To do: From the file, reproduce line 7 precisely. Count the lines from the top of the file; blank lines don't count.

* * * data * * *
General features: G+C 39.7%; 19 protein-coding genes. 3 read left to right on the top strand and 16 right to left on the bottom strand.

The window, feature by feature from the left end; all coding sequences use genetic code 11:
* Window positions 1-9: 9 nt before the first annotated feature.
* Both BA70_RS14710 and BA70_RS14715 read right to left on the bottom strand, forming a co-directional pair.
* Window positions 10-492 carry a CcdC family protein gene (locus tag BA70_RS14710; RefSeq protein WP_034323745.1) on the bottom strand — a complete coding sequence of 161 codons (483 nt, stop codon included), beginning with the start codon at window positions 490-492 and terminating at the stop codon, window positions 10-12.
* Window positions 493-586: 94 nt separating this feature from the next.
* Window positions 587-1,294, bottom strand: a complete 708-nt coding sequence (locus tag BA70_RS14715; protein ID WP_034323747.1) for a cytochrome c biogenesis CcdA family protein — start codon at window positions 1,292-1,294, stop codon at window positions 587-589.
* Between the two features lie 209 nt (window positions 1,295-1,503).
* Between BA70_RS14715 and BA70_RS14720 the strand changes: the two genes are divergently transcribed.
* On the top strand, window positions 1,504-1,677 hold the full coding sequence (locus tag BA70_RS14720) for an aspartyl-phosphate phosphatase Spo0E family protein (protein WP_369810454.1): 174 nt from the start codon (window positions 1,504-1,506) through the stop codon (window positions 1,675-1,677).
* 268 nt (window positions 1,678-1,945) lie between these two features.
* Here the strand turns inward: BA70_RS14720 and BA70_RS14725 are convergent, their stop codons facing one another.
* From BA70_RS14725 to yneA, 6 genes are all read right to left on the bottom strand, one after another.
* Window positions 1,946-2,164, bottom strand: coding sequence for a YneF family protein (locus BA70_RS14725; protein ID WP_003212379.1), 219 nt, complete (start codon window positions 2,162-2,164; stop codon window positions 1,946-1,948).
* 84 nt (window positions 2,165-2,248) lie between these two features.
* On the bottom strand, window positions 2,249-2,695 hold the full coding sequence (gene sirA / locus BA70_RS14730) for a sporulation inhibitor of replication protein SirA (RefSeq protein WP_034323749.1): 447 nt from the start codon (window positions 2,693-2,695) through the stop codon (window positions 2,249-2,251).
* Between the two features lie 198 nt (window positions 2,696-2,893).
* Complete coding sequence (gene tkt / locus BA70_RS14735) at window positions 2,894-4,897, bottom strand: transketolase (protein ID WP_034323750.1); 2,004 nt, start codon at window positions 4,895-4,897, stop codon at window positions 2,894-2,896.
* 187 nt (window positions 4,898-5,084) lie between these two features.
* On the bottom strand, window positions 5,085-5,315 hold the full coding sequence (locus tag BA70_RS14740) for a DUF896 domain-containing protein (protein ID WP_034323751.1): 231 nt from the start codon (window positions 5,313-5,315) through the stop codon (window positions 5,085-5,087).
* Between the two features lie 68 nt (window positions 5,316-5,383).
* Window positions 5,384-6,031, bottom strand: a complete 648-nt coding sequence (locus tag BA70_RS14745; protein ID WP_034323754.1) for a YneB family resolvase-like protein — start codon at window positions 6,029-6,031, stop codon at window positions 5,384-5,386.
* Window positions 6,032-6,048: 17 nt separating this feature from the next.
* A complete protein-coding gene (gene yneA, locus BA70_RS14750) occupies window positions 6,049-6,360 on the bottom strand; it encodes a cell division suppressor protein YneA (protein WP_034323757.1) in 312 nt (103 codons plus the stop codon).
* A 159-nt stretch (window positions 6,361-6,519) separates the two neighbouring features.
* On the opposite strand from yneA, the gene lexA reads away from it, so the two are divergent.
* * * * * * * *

* Window positions 587-1,294, bottom strand: a complete 708-nt coding sequence (locus tag BA70_RS14715; protein ID WP_034323747.1) for a cytochrome c biogenesis CcdA family protein — start codon at window positions 1,292-1,294, stop codon at window positions 587-589.